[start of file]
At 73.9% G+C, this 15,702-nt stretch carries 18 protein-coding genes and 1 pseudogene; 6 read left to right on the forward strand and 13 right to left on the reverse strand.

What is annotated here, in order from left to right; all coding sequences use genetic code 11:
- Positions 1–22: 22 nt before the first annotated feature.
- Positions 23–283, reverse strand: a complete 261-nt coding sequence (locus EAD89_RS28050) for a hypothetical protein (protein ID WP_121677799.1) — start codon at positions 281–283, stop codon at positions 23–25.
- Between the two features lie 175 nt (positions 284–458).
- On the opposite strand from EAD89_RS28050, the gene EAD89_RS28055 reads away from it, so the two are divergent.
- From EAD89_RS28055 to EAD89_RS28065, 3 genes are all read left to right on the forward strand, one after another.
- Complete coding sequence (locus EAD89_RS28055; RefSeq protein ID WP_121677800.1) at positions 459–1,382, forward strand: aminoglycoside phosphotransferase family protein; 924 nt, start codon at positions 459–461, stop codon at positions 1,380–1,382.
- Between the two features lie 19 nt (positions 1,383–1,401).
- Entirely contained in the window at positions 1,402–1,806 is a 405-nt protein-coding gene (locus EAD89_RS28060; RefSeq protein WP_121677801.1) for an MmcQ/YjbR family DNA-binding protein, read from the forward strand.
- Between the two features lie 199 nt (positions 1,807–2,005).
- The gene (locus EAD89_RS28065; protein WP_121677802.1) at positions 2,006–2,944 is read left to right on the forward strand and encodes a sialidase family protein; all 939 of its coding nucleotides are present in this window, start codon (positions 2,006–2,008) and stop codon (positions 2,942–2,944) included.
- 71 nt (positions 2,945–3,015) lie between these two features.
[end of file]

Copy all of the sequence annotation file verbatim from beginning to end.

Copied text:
At 73.9% G+C, this 15,702-nt stretch carries 18 protein-coding genes and 1 pseudogene; 6 read left to right on the forward strand and 13 right to left on the reverse strand.

What is annotated here, in order from left to right; all coding sequences use genetic code 11:
- Positions 1–22: 22 nt before the first annotated feature.
- Positions 23–283, reverse strand: a complete 261-nt coding sequence (locus EAD89_RS28050) for a hypothetical protein (protein ID WP_121677799.1) — start codon at positions 281–283, stop codon at positions 23–25.
- Between the two features lie 175 nt (positions 284–458).
- On the opposite strand from EAD89_RS28050, the gene EAD89_RS28055 reads away from it, so the two are divergent.
- From EAD89_RS28055 to EAD89_RS28065, 3 genes are all read left to right on the forward strand, one after another.
- Complete coding sequence (locus EAD89_RS28055; RefSeq protein ID WP_121677800.1) at positions 459–1,382, forward strand: aminoglycoside phosphotransferase family protein; 924 nt, start codon at positions 459–461, stop codon at positions 1,380–1,382.
- Between the two features lie 19 nt (positions 1,383–1,401).
- Entirely contained in the window at positions 1,402–1,806 is a 405-nt protein-coding gene (locus EAD89_RS28060; RefSeq protein WP_121677801.1) for an MmcQ/YjbR family DNA-binding protein, read from the forward strand.
- Between the two features lie 199 nt (positions 1,807–2,005).
- The gene (locus EAD89_RS28065; protein WP_121677802.1) at positions 2,006–2,944 is read left to right on the forward strand and encodes a sialidase family protein; all 939 of its coding nucleotides are present in this window, start codon (positions 2,006–2,008) and stop codon (positions 2,942–2,944) included.
- 71 nt (positions 2,945–3,015) lie between these two features.